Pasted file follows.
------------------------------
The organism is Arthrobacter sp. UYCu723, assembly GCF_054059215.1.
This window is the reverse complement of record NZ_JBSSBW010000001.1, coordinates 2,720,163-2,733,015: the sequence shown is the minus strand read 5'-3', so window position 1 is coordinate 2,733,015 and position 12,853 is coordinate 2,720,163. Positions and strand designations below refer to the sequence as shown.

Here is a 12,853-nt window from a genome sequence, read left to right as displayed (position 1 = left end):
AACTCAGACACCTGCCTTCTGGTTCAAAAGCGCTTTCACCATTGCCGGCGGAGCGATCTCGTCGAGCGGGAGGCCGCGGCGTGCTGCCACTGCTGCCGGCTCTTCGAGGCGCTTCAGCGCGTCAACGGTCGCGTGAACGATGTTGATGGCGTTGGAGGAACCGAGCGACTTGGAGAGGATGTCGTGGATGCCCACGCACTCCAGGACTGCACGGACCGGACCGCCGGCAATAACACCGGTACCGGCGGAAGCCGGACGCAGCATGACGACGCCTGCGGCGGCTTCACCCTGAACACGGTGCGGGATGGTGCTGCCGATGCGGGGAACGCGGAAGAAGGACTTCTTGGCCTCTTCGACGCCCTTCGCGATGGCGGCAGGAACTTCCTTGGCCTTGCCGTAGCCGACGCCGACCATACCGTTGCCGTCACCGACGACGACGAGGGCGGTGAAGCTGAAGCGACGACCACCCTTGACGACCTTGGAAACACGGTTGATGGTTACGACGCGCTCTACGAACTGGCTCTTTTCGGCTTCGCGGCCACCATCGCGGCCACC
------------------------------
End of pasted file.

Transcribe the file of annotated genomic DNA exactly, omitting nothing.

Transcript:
The organism is Arthrobacter sp. UYCu723, assembly GCF_054059215.1.
This window is the reverse complement of record NZ_JBSSBW010000001.1, coordinates 2,720,163-2,733,015: the sequence shown is the minus strand read 5'-3', so window position 1 is coordinate 2,733,015 and position 12,853 is coordinate 2,720,163. Positions and strand designations below refer to the sequence as shown.

Here is a 12,853-nt window from a genome sequence, read left to right as displayed (position 1 = left end):
AACTCAGACACCTGCCTTCTGGTTCAAAAGCGCTTTCACCATTGCCGGCGGAGCGATCTCGTCGAGCGGGAGGCCGCGGCGTGCTGCCACTGCTGCCGGCTCTTCGAGGCGCTTCAGCGCGTCAACGGTCGCGTGAACGATGTTGATGGCGTTGGAGGAACCGAGCGACTTGGAGAGGATGTCGTGGATGCCCACGCACTCCAGGACTGCACGGACCGGACCGCCGGCAATAACACCGGTACCGGCGGAAGCCGGACGCAGCATGACGACGCCTGCGGCGGCTTCACCCTGAACACGGTGCGGGATGGTGCTGCCGATGCGGGGAACGCGGAAGAAGGACTTCTTGGCCTCTTCGACGCCCTTCGCGATGGCGGCAGGAACTTCCTTGGCCTTGCCGTAGCCGACGCCGACCATACCGTTGCCGTCACCGACGACGACGAGGGCGGTGAAGCTGAAGCGACGACCACCCTTGACGACCTTGGAAACACGGTTGATGGTTACGACGCGCTCTACGAACTGGCTCTTTTCGGCTTCGCGGCCACCATCGCGGCCACC